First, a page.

Pursuing a Career in Primary Care: 3 States to Consider
It’s no secret that primary care physicians are many communities’ most valuable resources. Unfortunately, there will be less and less of them as we get closer to 2025. The Association of American Medical Colleges (AAMC) estimates that the shortage of primary care specialists could reach as high as 35,600 doctors. To get a sense of where in the United States demand will be highest, we tapped into MarketWatch’s look at how well present needs are being met by state.
With this in mind, medical students considering their career paths and employment prospects may want to look into North Carolina, Florida, and Nebraska.
North Carolina (Primary Care Need Met: 50 percent)
Medscape selected the Tar Heel State as the Best Place to Practice in its 2016 survey. Home to six research centers and 100 community hospitals, the state has a cost of living that’s slightly lower than the natural average. Costs may rise in response to its popularity, especially the Raleigh-Durham area.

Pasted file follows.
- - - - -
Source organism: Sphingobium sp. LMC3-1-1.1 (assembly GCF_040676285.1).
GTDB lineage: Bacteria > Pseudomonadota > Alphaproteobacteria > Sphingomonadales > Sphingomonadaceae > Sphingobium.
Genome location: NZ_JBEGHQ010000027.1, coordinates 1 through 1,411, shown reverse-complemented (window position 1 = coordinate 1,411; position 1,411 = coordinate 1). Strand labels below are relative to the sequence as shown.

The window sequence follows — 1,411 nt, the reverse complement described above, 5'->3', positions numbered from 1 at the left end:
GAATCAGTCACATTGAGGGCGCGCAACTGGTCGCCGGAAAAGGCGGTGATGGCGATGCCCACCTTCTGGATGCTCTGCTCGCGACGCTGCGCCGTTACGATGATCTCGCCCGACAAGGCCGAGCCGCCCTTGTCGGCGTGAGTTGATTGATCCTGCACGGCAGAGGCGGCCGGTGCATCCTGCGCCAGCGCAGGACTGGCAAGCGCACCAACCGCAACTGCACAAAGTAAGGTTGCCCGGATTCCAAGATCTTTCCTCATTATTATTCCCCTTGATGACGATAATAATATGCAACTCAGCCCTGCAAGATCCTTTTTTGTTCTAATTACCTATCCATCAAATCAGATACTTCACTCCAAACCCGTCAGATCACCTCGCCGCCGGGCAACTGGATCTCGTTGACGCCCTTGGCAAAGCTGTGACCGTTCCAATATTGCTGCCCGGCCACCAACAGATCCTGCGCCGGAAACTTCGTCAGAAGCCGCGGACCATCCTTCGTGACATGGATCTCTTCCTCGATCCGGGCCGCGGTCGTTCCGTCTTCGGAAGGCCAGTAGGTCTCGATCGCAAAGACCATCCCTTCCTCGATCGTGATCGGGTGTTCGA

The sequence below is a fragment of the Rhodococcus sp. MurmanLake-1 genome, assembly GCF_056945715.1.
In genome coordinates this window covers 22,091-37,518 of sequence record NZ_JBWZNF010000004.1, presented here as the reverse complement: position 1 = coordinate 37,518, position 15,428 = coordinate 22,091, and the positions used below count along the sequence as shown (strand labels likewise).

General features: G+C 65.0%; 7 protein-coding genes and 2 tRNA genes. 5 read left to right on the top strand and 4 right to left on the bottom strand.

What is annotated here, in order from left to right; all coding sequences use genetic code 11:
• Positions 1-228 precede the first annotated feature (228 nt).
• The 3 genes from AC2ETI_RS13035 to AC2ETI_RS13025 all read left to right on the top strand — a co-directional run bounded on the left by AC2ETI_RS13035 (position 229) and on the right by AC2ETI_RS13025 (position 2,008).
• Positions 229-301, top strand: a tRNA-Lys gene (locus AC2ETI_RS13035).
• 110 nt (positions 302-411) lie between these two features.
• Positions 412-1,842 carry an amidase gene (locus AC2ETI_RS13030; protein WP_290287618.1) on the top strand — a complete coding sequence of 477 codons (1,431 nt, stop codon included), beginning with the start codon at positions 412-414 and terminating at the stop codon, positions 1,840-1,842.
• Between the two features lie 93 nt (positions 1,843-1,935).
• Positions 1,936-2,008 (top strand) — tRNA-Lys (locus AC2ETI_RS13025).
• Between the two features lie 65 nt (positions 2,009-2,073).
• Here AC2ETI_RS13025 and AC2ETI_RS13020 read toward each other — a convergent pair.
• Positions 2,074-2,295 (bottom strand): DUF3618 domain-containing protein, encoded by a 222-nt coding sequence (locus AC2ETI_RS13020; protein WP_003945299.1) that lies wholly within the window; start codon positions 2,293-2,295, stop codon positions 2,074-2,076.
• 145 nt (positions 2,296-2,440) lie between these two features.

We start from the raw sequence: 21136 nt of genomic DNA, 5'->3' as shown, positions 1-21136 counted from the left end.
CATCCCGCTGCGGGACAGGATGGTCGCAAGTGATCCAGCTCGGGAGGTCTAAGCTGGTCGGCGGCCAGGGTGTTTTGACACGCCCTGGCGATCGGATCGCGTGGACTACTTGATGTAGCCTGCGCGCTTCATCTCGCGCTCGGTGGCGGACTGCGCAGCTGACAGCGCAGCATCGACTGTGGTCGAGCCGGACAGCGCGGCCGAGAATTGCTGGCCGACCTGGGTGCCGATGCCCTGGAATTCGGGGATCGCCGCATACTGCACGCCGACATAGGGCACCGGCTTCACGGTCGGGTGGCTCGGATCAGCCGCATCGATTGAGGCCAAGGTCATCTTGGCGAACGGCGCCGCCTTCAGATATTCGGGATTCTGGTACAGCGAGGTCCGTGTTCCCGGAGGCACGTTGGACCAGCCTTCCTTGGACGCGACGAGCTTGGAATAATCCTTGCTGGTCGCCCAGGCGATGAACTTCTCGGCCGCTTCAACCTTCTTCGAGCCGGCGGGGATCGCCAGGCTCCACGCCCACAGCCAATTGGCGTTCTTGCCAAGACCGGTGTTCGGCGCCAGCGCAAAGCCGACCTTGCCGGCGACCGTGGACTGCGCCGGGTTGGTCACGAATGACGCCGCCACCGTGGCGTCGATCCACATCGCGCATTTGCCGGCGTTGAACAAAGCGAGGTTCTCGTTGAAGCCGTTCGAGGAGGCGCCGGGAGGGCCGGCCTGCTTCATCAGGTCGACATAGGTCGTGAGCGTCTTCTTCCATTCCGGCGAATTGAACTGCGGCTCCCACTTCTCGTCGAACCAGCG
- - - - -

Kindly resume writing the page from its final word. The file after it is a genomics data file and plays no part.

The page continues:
Florida (Primary Care Need Met: 42 percent)
Florida is home to growing life sciences and biotech industries. If that’s not enough to sway you, its many cultural attractions and perfect climate for those seeking refuge from the cold should be. During Clinical Sciences many AUA College of Medicine students complete rotations in Florida.
Nebraska (Primary Care Need Met: 42 percent)
Physicians in Nebraska earn 12 percent more than the national average. Lower taxes, a low cost of living, and lower malpractice expenses add to its appeal.